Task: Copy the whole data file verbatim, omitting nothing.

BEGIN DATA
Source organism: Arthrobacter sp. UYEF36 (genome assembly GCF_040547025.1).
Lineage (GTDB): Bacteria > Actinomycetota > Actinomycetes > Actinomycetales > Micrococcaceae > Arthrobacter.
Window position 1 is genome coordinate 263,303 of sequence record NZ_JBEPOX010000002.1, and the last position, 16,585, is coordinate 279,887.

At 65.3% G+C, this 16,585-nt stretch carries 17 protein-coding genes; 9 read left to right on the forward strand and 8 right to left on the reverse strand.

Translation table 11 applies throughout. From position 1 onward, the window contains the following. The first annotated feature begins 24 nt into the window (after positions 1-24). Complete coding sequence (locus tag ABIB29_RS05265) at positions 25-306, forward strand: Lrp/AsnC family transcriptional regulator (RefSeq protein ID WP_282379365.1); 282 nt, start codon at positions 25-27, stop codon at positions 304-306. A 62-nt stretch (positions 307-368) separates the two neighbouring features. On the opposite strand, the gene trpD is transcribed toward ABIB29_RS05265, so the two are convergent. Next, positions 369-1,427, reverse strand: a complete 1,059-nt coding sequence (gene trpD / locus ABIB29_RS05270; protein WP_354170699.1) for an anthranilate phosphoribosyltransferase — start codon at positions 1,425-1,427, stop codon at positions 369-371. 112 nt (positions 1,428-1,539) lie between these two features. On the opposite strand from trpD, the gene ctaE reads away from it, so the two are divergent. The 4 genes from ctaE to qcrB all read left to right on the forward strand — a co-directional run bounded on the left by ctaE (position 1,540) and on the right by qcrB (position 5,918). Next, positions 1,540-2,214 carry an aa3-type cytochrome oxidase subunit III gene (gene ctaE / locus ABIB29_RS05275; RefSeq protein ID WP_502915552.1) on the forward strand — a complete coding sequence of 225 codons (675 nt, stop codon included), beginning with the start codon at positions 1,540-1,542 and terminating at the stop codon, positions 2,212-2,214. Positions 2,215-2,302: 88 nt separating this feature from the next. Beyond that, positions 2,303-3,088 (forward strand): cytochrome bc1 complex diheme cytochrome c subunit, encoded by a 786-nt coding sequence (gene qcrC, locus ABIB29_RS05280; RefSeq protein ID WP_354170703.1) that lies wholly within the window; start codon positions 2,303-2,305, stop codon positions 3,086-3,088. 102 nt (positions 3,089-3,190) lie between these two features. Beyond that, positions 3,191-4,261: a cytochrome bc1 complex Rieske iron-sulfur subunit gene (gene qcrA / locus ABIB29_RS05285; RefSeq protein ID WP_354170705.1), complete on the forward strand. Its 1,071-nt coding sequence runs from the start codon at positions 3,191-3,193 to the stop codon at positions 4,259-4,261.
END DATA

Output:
Source organism: Arthrobacter sp. UYEF36 (genome assembly GCF_040547025.1).
Lineage (GTDB): Bacteria > Actinomycetota > Actinomycetes > Actinomycetales > Micrococcaceae > Arthrobacter.
Window position 1 is genome coordinate 263,303 of sequence record NZ_JBEPOX010000002.1, and the last position, 16,585, is coordinate 279,887.

At 65.3% G+C, this 16,585-nt stretch carries 17 protein-coding genes; 9 read left to right on the forward strand and 8 right to left on the reverse strand.

Translation table 11 applies throughout. From position 1 onward, the window contains the following. The first annotated feature begins 24 nt into the window (after positions 1-24). Complete coding sequence (locus tag ABIB29_RS05265) at positions 25-306, forward strand: Lrp/AsnC family transcriptional regulator (RefSeq protein ID WP_282379365.1); 282 nt, start codon at positions 25-27, stop codon at positions 304-306. A 62-nt stretch (positions 307-368) separates the two neighbouring features. On the opposite strand, the gene trpD is transcribed toward ABIB29_RS05265, so the two are convergent. Next, positions 369-1,427, reverse strand: a complete 1,059-nt coding sequence (gene trpD / locus ABIB29_RS05270; protein WP_354170699.1) for an anthranilate phosphoribosyltransferase — start codon at positions 1,425-1,427, stop codon at positions 369-371. 112 nt (positions 1,428-1,539) lie between these two features. On the opposite strand from trpD, the gene ctaE reads away from it, so the two are divergent. The 4 genes from ctaE to qcrB all read left to right on the forward strand — a co-directional run bounded on the left by ctaE (position 1,540) and on the right by qcrB (position 5,918). Next, positions 1,540-2,214 carry an aa3-type cytochrome oxidase subunit III gene (gene ctaE / locus ABIB29_RS05275; RefSeq protein ID WP_502915552.1) on the forward strand — a complete coding sequence of 225 codons (675 nt, stop codon included), beginning with the start codon at positions 1,540-1,542 and terminating at the stop codon, positions 2,212-2,214. Positions 2,215-2,302: 88 nt separating this feature from the next. Beyond that, positions 2,303-3,088 (forward strand): cytochrome bc1 complex diheme cytochrome c subunit, encoded by a 786-nt coding sequence (gene qcrC, locus ABIB29_RS05280; RefSeq protein ID WP_354170703.1) that lies wholly within the window; start codon positions 2,303-2,305, stop codon positions 3,086-3,088. 102 nt (positions 3,089-3,190) lie between these two features. Beyond that, positions 3,191-4,261: a cytochrome bc1 complex Rieske iron-sulfur subunit gene (gene qcrA / locus ABIB29_RS05285; RefSeq protein ID WP_354170705.1), complete on the forward strand. Its 1,071-nt coding sequence runs from the start codon at positions 3,191-3,193 to the stop codon at positions 4,259-4,261.